Using the FAMACHA diagnostic system, livestock producers can easily identify which animals are suffering from a heavy infestation level of the Haemonchus contortus parasite, also called the barber pole worm, said Rory Lewandowski, an Ohio State University Extension agriculture and natural resources educator.

Eye test

Developed in South Africa, the FAMACHA system uses a chart to match the animal’s eyelid color to anemia levels, which is an indication of parasitic infection, Lewandowski said.

“The barber pole worm is a blood-sucking parasite that causes anemia in animals with heavy infestations,” he said. “The symptoms of anemia show up in the color of the membrane of the animals’ eyes.

“The FAMACHA score card allows the user to rank the eyelid color of the animal on a scale of 1 to 5, with animals scored at 3, 4 or 5 typically needing to be treated with a chemical dewormer to prevent possible death of the animal.”

OSU Extension, the Ohio Heartland Sheep Improvement Association and the Sheep and Wool Program are sponsoring a workshop May 21 to teach sheep and goat producers how to use the system and what to do if the parasite is found in their animals.

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OSU Hay Day June 23

Hay producers who want boost their profit potential and stay up to date on hay harvest techniques can plan to attend a workshop on June 23, led by experts from Ohio State University Extension and the Ohio Agricultural Research and Development Center.

The Hay Day program covers a broad range of hay production topics including mowing, tedding, raking and baling hay, said Christine Gelley, an OSU Extension educator. Bale wrapping will also be a focus of the program, and implement dealers will have featured equipment on display, she said.

The techniques taught at the workshop are important for hay producers because they can influence how effectively a producer can protect their hay from the elements, including moisture, which can impact the nutritional quality of the hay, Gelley said.

“We will talk about various techniques for bale wrapping to protect the hay during storage,” she said. “Protective storage helps preserve the quality of the hay for future use.”

Moisture was an issue last spring for hay producers, many of whom experienced delayed harvests due to excess rain in June that kept them out of their fields, Gelley said.

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Buckeye Bacon Bash coming soon

Into bacon? Yeah, dumb question. Everyone is into bacon! In fact, so many people are into bacon that VIP tickets to the Buckeye Bacon Bash are now sold out. Have no fear — bacon lovers can still purchase general admission tickets to this elite celebration of bacon at BuckeyeBaconBash.com and at the gates of the event on April 23.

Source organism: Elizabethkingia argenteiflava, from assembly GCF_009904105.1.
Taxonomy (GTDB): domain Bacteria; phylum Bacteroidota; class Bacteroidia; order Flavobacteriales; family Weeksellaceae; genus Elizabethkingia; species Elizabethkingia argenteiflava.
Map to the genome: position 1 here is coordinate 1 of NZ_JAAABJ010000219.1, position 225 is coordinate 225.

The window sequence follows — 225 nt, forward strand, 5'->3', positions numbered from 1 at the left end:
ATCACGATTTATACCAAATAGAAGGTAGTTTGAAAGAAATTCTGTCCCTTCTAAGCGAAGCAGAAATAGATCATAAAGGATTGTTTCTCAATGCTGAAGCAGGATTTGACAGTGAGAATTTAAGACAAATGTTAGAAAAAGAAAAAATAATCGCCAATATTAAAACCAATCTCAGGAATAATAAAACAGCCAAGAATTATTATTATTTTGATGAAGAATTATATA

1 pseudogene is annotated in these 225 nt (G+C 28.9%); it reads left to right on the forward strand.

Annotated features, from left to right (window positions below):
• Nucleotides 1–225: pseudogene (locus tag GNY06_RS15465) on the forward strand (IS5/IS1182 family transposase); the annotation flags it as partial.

Right now, Ohio farmers are gearing up for quite possibly the coolest bacon event in all of Ohio — the Buckeye Bacon Bash. On April 23 at Scioto Downs, just south of Columbus, the Ohio Pork Council, Sugardale, 92.3WCOL, ColumbusAlive.com and the Dispatch Media Group are proudly sponsoring a celebration of bacon and it’s best friend — craft beer.
The Bacon Bash will feature live entertainment from popular musical acts John Schwab, the Jonalee White Trio and DoubleCut, contests, food and drink samples, kids activities….and BACON. Attendees will also have a chance to meet Ohio bacon farmers and chat about where there bacon comes from!
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Lower milk and corn prices equals tough math for dairy farmers

The declining price of milk is causing some serious economic consequences for America’s dairy farmers.

Recent numbers show the price for Class III milk, which is used to make cheese, is down 19% from this time last year, and down 41% since September of 2014. Class I, or fluid milk, has seen a sharp decline in prices since the beginning of the year. These lower figures are primarily driven by large decreases in the commodity values of non-fat dry milk, cheese and dry whey.

“It’s really hard to put this current decline into perspective with other declines,” said Dr. John Newton, Senior Director of Economic Research for the National Milk Producers Federation (NMPF). “In 2009, milk prices fell to below $10 a hundredweight and that was a catastrophic environment for dairy farmers.”

In 2012, it wasn’t a milk price decline so much as it was record high feed prices that really put the squeeze on dairymen.

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Antibiotic report issued by White House

Recommendations for addressing antibiotic-resistant bacteria in a report recently issued by a White House advisory panel were welcomed by many in the livestock industry.

The Presidential Advisory Council on Combatting Antibiotic-Resistant Bacteria (PACCARB) recommended that federal agencies involved in the effort to address antibiotic resistant take a number of steps. These include:

• Embracing a “One Health” approach that looks at the resistance issue from a human, animal and environmental prospective;

• Improving coordination and collaboration among agencies;

• Establishing partnerships with states and local agencies, tribes, private-sector organizations, commodity groups, philanthropic organizations and international bodies;

• Providing economic incentives for developing and deploying new diagnostic, preventive and therapeutic tools to fight diseases;

• And committing sufficient resources to address the resistance problem.

In terms of resources, PACCARB advocated that, at a minimum, agencies’ fiscal 2016 funding levels be maintained. It also pushed for funding U.S. Department of Agriculture efforts to conduct on-farm antibiotic-resistance surveillance.